Luke’s describes the early church as a community where distinctions of gender, ethnicity, and social status were erased. From the point of view of God's plan of salvation, all are equal before God. The effect of Pentecost was to de-stigmatize people: Jews, gentiles, barbarians, women, all now stand on an equal footing under God.

Without the Spirit we are just ritualistic followers of religion. It is the Spirit that marks us out, inspires us and gives us that 5th dimension. It is the Spirit that gives life to us and the churches and without it we are like hollow shells (white anted see Mike Riddell). So pray for God's Spirit in your life and others. We need it!

"If you believe and I believe and we together pray
the Holy Spirit must come down and set Gods people free..." African hymn

Friday, 15 May 2015

Ascension Luke 24:44-53

The time between the resurrection and Pentecost is interrupted by Ascension, in the traditional church calendar, the time when Jesus was taken into heaven. Before this we have had many resurrection appearances and rumours. 

In Mathew it is as if the forty days are condensed between Easter and Pentecost. The disciples are told to go to Galilee, where Jesus blesses and commissions them, as witnesses to the ends of the earth, to make disciples and to teach. The promise is given that Jesus will be with them always.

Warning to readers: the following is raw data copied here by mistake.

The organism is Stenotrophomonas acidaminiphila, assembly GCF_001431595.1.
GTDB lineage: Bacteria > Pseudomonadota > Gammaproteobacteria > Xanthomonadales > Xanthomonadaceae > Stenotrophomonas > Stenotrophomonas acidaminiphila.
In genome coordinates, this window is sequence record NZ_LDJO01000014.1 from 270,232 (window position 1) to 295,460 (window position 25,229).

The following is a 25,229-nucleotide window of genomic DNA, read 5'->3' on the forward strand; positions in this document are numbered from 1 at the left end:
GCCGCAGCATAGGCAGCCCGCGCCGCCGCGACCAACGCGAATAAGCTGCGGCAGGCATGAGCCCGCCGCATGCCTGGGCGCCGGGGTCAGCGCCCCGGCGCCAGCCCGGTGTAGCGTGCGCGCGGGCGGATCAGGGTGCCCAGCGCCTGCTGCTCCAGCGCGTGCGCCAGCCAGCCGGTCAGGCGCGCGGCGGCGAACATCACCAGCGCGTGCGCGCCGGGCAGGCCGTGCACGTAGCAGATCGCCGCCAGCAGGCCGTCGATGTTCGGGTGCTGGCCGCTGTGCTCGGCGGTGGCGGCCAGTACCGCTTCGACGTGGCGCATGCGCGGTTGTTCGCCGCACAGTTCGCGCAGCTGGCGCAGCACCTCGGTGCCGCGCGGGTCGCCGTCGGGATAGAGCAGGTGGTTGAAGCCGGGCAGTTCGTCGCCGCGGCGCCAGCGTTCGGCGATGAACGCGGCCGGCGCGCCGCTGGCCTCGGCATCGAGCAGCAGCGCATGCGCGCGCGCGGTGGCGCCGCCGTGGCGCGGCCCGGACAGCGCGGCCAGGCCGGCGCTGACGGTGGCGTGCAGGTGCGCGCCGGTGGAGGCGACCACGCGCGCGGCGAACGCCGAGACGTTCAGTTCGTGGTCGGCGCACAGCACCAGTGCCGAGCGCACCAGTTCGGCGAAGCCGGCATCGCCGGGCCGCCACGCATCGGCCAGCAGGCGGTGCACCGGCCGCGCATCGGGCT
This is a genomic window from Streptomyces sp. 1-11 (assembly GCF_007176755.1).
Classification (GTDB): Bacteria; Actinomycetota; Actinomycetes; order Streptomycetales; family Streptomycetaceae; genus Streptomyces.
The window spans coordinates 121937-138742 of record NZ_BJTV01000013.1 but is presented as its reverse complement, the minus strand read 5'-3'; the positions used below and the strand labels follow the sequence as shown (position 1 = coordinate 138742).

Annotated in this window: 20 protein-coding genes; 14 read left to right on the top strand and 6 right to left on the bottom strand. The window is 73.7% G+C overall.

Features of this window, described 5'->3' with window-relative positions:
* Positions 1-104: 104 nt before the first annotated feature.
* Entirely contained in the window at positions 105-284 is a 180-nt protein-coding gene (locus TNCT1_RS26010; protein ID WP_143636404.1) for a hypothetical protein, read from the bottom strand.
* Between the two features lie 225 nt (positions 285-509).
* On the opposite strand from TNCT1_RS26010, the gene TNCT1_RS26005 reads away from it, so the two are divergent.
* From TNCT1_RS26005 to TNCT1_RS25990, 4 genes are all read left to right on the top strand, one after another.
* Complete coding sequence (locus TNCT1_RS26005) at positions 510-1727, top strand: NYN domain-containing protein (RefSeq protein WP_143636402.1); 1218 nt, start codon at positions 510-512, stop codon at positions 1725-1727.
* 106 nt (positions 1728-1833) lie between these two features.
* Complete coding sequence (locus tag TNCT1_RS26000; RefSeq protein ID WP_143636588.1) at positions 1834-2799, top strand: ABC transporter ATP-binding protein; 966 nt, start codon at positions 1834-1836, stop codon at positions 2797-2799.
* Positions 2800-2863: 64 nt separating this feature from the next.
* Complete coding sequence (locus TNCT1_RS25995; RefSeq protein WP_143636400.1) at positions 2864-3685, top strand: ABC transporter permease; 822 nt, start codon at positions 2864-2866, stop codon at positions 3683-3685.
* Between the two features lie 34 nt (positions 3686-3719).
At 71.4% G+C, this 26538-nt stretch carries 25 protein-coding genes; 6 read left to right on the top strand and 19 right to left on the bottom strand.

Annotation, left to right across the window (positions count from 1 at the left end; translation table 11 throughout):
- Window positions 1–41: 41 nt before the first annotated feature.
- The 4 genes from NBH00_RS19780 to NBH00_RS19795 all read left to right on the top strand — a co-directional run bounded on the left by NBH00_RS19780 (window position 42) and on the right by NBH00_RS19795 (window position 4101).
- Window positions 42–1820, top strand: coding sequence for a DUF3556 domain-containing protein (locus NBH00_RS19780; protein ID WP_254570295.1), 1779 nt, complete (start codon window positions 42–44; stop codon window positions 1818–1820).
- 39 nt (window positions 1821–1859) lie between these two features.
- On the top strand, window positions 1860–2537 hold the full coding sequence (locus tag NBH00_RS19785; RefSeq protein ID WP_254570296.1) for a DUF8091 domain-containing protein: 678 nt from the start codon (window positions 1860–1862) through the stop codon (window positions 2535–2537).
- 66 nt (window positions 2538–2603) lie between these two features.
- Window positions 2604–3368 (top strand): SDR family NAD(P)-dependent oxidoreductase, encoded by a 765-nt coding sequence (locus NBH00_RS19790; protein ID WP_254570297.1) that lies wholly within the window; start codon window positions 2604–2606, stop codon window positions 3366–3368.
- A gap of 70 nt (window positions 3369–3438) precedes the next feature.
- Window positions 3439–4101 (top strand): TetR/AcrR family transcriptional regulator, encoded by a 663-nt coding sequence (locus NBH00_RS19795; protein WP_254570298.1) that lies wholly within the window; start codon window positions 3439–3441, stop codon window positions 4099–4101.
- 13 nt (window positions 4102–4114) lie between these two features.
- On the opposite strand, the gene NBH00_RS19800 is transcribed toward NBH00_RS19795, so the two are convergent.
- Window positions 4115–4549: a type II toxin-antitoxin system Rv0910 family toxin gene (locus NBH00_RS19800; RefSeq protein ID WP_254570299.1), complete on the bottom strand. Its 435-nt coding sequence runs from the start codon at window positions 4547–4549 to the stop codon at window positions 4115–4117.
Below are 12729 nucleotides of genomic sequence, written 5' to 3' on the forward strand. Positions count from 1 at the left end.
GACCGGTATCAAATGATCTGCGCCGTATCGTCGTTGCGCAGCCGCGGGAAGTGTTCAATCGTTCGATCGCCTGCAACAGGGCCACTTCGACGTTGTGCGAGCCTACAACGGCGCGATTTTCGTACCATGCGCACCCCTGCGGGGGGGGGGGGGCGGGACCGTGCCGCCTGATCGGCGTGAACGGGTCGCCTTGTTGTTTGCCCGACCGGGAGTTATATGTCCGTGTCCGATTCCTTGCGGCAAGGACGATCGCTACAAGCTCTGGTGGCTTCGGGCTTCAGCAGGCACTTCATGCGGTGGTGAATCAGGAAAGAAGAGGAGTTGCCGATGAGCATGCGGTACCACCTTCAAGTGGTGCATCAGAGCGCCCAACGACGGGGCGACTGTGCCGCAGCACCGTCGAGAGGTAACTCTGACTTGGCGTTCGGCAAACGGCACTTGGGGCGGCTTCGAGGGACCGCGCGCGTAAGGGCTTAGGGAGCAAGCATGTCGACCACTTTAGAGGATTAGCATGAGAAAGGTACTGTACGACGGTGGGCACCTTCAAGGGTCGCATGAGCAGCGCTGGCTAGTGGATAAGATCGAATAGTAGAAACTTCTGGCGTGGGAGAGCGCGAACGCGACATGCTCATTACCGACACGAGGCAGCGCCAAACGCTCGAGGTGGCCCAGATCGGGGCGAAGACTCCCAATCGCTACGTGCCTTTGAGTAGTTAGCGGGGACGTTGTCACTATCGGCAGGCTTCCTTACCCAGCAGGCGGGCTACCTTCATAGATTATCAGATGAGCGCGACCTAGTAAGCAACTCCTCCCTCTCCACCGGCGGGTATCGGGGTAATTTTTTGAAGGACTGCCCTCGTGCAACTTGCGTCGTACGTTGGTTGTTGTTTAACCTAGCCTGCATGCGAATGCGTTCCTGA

In Mark there is a similar commission and a resurrection appearance when the eleven disciples were eating. Miracles will accompany them. Then Jesus was taken from them.

The story is similar at the end of Luke and again the commission to preach to the ends of the earth and the promise of the Holy Spirit. He disappeared from them at Bethany and they returned to Jerusalem praising God.

In John there is no account of the ascension, only the commission to Peter and the promise to the beloved disciple John

At the beginning of Acts the disciples are waiting in Jerusalem for the baptism of the Holy Spirit. Jesus has rejected the earthly physical restoration of Israel and is building a new spiritual Israel. Again there is the commission to be witnesses. And then he was taken from them by a cloud. Two angels told them to return to Jerusalem a sabbath’s days journey. And there’s the promise of Jesus return.

After the Ascension the disciples and go back to the upper room, a familiar place, a place of security at a strange and unsettling time. Peter takes on the yoke of leadership and Matthias joins the apostles as they have now become.

The stories are linked by key points, the commissioning to be witnesses to the ends of the earth, the promise that Jesus is with them, the promise of the Holy Spirit when they return and wait in Jerusalem and the promise of a return. During the time of waiting the motley band are united and unified.